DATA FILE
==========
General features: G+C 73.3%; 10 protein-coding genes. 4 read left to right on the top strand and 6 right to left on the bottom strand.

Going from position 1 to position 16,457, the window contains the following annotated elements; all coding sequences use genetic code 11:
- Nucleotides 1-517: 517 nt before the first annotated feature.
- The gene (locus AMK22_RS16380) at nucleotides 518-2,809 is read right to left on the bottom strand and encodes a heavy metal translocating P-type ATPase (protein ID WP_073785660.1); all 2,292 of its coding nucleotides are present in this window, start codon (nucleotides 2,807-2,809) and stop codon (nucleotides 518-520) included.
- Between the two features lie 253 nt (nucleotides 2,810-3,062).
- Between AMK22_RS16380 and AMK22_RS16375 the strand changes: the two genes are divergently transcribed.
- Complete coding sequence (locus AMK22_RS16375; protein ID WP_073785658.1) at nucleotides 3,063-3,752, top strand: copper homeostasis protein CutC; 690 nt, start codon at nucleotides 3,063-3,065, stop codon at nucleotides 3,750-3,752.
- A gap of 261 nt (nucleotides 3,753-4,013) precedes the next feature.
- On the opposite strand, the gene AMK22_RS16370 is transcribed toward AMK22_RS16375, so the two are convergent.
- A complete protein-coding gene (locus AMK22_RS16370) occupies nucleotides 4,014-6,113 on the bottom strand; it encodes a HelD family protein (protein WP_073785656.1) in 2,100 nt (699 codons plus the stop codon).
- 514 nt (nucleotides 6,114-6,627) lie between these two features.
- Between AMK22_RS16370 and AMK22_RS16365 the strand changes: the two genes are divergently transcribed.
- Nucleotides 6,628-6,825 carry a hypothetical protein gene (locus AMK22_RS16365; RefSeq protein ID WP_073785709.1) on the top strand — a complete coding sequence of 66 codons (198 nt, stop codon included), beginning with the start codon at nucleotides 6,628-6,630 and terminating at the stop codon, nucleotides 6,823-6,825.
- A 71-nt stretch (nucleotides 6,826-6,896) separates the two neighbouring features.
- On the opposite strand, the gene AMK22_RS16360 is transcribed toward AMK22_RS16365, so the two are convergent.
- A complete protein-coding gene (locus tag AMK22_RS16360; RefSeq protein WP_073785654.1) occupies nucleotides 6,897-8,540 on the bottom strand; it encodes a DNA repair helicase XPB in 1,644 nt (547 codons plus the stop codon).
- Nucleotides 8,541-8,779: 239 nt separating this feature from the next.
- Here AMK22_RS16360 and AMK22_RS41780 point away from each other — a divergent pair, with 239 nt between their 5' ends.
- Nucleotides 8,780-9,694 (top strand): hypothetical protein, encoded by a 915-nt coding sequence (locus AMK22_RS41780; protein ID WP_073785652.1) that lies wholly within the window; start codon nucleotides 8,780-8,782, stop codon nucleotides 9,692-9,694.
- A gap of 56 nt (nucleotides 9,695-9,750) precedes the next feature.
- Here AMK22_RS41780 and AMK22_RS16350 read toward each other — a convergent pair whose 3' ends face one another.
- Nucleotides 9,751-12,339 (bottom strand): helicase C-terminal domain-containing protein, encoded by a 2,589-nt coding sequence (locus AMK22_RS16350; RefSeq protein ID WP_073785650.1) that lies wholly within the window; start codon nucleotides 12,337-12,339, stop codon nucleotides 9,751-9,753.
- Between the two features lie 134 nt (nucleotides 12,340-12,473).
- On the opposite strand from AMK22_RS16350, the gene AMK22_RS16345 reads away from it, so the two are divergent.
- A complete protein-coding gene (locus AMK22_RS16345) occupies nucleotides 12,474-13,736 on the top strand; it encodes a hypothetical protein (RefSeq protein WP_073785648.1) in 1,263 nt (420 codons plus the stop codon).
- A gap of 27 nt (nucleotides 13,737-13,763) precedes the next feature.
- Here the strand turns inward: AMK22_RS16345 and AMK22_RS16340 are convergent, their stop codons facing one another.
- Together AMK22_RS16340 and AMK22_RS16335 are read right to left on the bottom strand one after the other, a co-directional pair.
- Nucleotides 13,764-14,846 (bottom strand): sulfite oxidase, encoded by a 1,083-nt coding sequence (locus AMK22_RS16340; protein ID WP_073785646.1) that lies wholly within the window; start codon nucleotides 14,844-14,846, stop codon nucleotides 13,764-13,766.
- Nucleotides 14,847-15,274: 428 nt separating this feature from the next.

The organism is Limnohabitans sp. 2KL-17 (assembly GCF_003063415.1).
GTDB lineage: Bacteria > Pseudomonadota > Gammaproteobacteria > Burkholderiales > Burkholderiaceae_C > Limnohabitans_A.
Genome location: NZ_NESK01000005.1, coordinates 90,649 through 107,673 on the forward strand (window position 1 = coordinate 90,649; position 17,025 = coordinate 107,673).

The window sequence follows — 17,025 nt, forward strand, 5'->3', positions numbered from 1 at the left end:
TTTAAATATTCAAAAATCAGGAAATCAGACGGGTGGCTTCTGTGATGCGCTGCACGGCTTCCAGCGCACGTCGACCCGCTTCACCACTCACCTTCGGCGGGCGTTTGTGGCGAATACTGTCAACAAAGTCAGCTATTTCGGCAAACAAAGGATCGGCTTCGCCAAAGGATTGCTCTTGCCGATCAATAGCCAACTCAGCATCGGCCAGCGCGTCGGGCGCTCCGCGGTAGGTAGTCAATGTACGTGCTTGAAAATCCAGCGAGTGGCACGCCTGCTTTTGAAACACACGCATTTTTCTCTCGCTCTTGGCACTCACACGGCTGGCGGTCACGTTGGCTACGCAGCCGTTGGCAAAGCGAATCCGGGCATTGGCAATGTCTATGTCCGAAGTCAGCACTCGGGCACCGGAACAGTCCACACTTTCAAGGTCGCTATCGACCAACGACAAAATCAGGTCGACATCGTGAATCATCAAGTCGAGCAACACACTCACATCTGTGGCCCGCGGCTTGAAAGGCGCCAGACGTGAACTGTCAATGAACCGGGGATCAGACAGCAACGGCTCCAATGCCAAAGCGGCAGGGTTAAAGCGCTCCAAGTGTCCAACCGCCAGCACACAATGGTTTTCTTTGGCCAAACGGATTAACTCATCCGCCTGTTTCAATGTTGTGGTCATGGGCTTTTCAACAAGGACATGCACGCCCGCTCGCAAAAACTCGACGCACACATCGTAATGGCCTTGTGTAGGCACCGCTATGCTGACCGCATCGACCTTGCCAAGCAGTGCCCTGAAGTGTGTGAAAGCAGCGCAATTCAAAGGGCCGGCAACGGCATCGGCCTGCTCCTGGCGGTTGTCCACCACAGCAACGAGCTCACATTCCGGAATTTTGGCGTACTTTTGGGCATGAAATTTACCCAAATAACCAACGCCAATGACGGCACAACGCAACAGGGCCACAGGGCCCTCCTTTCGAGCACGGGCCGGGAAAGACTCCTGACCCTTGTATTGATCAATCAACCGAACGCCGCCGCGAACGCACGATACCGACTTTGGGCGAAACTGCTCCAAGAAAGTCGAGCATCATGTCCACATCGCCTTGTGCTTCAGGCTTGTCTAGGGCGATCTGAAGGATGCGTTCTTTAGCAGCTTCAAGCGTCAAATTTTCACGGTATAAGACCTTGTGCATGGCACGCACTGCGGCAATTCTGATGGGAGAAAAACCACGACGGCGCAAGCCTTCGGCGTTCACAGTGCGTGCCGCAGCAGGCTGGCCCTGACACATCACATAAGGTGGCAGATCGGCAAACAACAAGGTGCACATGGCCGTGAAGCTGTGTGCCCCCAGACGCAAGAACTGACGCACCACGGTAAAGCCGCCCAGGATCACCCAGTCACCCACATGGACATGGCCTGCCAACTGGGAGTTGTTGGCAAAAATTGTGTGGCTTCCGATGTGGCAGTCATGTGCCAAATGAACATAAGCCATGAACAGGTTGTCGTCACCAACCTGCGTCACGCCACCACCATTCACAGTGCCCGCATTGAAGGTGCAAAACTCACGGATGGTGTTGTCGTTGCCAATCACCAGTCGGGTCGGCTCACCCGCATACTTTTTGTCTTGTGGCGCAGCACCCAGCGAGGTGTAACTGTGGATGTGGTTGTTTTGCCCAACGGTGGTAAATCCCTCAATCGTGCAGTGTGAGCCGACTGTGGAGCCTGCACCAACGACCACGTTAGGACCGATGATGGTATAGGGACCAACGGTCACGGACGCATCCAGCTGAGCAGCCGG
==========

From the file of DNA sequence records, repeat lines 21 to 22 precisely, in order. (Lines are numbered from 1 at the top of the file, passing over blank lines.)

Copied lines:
- Here AMK22_RS41780 and AMK22_RS16350 read toward each other — a convergent pair whose 3' ends face one another.
- Nucleotides 9,751-12,339 (bottom strand): helicase C-terminal domain-containing protein, encoded by a 2,589-nt coding sequence (locus AMK22_RS16350; RefSeq protein ID WP_073785650.1) that lies wholly within the window; start codon nucleotides 12,337-12,339, stop codon nucleotides 9,751-9,753.